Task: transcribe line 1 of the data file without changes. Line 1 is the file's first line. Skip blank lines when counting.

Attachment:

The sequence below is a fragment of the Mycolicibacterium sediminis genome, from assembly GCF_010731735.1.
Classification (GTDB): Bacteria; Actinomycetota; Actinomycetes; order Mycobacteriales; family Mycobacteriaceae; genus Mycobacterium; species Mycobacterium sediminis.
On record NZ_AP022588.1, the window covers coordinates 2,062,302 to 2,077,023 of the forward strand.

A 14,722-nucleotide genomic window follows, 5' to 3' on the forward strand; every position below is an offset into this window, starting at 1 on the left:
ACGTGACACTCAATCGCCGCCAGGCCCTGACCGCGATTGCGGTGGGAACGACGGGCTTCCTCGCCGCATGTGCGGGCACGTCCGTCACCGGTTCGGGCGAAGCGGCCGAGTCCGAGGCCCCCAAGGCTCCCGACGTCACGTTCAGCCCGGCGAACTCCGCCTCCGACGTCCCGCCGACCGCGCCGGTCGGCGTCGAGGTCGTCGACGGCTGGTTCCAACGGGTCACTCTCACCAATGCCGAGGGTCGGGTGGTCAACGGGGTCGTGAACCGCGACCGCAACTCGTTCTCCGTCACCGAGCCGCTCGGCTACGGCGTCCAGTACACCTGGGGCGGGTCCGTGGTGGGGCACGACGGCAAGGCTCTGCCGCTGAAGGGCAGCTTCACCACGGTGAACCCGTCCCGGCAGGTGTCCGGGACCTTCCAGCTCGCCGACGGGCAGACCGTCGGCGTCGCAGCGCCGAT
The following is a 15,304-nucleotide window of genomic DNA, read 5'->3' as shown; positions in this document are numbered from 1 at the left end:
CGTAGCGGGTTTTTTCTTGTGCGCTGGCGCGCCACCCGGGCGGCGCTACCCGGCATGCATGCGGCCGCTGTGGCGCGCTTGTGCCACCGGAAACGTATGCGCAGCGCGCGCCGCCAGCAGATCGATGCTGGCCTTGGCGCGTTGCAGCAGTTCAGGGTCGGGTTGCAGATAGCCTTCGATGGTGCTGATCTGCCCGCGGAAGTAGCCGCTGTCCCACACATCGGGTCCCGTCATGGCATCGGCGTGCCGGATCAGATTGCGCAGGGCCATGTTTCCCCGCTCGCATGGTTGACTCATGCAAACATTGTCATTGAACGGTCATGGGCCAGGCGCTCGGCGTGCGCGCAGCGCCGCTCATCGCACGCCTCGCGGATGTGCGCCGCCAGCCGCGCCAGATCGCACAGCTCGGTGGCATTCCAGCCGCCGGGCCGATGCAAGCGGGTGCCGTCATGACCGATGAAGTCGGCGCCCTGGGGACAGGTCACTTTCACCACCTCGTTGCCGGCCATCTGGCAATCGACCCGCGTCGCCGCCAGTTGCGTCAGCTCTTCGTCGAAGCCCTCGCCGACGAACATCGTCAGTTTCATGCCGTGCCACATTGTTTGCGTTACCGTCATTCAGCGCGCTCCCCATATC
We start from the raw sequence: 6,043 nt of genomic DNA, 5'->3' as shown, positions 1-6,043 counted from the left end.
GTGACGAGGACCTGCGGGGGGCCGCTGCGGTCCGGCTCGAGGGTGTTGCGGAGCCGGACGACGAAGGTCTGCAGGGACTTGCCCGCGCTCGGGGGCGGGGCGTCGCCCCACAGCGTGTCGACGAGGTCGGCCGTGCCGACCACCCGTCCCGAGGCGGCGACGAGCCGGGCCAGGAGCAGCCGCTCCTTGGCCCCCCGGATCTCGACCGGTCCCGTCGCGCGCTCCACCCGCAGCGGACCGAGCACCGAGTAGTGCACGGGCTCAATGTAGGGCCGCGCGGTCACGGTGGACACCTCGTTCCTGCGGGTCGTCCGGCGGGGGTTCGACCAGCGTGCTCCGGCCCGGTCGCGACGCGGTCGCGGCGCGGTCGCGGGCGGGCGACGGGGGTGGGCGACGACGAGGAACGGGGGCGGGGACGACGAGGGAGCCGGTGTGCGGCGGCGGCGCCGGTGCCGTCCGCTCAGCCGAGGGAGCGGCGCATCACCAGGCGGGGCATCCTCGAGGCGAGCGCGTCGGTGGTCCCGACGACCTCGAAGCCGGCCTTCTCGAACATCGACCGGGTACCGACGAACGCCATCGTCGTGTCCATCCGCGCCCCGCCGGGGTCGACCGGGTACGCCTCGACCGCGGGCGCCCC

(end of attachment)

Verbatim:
The sequence below is a fragment of the Mycolicibacterium sediminis genome, from assembly GCF_010731735.1.